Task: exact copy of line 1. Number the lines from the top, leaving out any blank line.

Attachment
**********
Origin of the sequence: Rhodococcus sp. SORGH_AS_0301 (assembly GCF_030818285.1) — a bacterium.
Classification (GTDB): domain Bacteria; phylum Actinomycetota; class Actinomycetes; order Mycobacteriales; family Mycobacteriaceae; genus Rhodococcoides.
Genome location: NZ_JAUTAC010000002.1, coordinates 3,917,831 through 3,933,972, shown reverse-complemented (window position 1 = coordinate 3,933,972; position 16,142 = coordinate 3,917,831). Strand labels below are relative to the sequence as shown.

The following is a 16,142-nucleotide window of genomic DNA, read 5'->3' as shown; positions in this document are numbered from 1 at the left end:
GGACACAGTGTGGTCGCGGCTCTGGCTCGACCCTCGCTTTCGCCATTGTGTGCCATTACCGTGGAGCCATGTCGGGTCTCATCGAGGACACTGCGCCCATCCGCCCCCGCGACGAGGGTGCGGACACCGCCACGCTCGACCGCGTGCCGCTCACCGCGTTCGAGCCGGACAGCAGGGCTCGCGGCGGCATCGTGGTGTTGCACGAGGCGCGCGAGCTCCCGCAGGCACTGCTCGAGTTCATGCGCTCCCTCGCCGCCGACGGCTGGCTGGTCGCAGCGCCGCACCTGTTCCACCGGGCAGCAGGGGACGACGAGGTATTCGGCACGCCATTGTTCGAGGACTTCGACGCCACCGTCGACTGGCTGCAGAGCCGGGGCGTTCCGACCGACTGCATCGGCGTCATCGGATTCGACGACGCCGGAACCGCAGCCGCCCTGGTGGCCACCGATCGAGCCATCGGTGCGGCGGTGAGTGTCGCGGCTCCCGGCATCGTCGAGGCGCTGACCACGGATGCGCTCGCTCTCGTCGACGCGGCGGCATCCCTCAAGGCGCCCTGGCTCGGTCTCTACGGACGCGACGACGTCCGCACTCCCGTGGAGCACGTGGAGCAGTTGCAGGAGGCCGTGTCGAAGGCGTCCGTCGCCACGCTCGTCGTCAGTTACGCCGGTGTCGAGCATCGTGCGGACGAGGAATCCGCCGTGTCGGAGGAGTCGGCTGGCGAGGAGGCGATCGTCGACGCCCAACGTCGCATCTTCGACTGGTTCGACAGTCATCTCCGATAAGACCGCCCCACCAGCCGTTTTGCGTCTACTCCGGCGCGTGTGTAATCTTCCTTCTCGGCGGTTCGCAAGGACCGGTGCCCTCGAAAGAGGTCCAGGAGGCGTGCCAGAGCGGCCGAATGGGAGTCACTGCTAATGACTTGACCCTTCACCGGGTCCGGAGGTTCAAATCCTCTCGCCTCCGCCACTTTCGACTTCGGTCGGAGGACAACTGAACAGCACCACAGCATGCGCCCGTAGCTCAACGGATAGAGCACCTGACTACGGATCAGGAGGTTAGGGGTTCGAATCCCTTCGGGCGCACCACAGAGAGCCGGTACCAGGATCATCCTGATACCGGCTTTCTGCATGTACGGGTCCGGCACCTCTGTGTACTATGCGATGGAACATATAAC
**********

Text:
Origin of the sequence: Rhodococcus sp. SORGH_AS_0301 (assembly GCF_030818285.1) — a bacterium.